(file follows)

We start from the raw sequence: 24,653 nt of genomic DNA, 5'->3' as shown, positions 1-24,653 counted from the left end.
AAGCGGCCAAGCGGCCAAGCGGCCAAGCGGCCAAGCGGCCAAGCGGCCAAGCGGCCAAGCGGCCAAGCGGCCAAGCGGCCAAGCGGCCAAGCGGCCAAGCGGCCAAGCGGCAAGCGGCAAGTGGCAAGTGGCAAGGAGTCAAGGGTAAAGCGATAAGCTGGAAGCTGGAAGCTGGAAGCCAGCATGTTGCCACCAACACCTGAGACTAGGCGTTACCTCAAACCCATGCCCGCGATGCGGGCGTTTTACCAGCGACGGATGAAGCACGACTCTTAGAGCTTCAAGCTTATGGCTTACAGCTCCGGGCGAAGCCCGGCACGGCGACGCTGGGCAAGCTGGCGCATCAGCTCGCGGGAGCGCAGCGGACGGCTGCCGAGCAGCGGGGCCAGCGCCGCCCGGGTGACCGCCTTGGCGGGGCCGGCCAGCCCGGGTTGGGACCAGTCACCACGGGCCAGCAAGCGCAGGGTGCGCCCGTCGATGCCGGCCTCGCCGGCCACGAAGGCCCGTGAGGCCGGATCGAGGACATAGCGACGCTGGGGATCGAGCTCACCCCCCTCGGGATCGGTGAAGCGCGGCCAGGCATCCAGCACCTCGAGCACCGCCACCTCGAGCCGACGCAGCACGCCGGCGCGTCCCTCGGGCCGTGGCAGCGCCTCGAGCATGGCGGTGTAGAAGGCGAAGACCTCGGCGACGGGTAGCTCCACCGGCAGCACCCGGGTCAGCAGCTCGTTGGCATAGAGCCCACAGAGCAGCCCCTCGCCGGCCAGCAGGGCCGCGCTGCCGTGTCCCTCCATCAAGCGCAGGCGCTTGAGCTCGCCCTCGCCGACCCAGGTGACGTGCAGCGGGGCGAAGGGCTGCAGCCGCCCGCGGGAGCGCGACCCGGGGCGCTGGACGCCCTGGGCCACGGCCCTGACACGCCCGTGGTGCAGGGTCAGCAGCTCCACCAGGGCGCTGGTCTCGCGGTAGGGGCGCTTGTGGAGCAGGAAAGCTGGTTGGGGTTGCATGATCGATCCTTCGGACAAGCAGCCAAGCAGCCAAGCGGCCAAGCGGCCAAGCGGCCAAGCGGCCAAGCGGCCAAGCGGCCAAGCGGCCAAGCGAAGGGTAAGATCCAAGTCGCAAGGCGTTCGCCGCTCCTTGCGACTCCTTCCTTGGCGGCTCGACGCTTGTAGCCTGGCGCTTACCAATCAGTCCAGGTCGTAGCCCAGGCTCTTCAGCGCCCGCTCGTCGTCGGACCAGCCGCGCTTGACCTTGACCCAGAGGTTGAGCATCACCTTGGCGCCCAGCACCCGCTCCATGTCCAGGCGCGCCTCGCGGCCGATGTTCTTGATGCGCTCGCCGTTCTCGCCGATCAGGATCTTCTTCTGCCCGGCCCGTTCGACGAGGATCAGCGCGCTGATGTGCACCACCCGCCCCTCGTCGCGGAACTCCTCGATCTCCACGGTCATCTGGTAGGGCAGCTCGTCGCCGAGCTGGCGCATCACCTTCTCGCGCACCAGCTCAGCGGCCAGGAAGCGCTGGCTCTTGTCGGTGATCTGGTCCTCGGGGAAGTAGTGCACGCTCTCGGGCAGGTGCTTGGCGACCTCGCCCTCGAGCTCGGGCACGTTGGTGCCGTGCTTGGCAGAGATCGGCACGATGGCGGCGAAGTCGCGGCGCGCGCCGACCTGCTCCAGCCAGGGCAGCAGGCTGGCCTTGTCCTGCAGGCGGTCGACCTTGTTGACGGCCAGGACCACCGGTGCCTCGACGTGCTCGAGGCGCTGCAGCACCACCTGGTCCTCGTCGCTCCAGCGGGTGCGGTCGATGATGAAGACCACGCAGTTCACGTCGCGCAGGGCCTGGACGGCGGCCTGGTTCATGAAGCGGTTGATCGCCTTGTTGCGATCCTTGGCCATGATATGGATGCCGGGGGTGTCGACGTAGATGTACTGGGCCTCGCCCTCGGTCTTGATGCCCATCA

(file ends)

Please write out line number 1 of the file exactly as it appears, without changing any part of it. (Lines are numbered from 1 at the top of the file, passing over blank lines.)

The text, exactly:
We start from the raw sequence: 24,653 nt of genomic DNA, 5'->3' as shown, positions 1-24,653 counted from the left end.